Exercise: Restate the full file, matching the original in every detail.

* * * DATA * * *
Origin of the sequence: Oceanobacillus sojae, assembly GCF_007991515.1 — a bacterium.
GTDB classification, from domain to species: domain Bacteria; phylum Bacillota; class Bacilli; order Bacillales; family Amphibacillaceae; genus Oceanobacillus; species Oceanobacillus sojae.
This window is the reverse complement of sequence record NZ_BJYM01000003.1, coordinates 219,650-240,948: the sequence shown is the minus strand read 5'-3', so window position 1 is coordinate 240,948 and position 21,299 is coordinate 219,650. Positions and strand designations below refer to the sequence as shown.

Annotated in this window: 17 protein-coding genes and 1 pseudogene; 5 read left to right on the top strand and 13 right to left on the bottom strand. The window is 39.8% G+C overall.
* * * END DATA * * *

Origin of the sequence: Oceanobacillus sojae, assembly GCF_007991515.1 — a bacterium.
GTDB classification, from domain to species: domain Bacteria; phylum Bacillota; class Bacilli; order Bacillales; family Amphibacillaceae; genus Oceanobacillus; species Oceanobacillus sojae.
This window is the reverse complement of sequence record NZ_BJYM01000003.1, coordinates 219,650-240,948: the sequence shown is the minus strand read 5'-3', so window position 1 is coordinate 240,948 and position 21,299 is coordinate 219,650. Positions and strand designations below refer to the sequence as shown.

Annotated in this window: 17 protein-coding genes and 1 pseudogene; 5 read left to right on the top strand and 13 right to left on the bottom strand. The window is 39.8% G+C overall.